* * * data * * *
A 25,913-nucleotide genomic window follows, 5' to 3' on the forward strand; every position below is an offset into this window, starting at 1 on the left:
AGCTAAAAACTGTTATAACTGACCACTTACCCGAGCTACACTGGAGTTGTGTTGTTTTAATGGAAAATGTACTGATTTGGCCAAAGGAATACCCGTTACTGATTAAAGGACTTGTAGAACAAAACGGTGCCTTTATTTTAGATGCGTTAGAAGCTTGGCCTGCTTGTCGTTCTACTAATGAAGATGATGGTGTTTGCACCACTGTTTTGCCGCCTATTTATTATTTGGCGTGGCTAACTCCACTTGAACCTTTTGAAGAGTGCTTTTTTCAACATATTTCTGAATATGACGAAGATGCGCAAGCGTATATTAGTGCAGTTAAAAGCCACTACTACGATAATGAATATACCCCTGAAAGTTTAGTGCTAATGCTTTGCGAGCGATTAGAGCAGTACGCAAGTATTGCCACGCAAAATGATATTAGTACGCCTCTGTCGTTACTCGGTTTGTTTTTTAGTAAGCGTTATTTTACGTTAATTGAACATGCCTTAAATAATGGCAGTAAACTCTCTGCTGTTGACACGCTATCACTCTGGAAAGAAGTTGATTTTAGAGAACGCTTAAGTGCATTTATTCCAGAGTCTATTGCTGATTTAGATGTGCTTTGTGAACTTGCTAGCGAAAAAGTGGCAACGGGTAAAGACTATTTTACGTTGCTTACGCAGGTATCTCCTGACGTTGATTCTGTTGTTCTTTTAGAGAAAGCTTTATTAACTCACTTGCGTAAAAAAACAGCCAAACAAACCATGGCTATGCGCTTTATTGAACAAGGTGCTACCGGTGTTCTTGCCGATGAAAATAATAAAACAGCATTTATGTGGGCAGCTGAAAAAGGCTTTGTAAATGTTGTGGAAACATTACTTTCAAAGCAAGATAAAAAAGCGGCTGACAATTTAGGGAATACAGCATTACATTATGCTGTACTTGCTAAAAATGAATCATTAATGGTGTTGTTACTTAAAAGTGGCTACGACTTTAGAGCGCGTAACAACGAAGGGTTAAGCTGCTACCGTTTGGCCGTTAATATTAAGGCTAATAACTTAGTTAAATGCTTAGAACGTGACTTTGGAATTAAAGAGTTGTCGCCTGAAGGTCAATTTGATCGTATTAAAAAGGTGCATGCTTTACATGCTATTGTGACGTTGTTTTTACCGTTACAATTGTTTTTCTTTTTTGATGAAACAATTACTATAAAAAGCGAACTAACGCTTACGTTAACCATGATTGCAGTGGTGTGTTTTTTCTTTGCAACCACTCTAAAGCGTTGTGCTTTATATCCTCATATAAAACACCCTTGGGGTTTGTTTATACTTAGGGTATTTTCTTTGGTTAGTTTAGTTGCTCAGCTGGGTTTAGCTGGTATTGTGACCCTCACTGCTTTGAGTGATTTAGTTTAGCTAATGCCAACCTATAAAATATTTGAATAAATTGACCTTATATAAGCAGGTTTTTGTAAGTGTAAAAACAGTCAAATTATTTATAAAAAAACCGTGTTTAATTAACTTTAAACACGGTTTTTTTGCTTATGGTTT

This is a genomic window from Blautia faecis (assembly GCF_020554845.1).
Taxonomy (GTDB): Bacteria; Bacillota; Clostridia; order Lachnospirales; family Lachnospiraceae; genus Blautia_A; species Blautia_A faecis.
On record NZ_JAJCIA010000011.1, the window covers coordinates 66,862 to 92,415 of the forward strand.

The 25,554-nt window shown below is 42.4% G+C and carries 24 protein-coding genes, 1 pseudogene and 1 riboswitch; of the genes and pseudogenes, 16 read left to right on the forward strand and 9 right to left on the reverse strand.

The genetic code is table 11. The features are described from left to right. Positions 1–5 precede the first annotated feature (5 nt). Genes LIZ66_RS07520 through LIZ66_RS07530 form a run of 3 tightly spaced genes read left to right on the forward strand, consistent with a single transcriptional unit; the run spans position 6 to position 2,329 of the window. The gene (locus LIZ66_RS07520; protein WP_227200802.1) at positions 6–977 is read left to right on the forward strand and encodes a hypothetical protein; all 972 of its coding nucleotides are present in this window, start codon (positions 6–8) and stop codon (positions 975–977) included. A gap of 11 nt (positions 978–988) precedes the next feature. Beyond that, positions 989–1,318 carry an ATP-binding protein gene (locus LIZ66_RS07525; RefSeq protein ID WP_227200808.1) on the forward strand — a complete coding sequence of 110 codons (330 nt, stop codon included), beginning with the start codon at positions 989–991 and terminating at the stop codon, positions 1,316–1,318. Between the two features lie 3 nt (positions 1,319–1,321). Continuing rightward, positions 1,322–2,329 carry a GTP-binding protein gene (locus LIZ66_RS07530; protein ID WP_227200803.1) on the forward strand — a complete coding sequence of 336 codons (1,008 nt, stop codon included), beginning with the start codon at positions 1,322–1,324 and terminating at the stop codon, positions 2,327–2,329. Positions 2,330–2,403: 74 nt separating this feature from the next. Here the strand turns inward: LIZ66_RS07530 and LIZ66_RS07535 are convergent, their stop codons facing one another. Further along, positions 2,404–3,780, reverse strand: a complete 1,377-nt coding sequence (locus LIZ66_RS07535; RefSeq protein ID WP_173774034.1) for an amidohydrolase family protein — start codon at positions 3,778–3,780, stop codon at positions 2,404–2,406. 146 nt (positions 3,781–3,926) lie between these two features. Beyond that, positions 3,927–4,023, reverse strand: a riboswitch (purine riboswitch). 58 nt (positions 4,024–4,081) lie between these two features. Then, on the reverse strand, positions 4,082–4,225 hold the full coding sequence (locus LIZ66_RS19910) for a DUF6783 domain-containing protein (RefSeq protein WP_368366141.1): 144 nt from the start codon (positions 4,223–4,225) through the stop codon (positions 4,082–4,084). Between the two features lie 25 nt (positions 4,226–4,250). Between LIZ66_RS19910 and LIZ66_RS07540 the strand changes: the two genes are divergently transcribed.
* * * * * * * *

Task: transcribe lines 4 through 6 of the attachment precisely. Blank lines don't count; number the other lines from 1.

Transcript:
Taxonomy (GTDB): Bacteria; Bacillota; Clostridia; order Lachnospirales; family Lachnospiraceae; genus Blautia_A; species Blautia_A faecis.
On record NZ_JAJCIA010000011.1, the window covers coordinates 66,862 to 92,415 of the forward strand.

The 25,554-nt window shown below is 42.4% G+C and carries 24 protein-coding genes, 1 pseudogene and 1 riboswitch; of the genes and pseudogenes, 16 read left to right on the forward strand and 9 right to left on the reverse strand.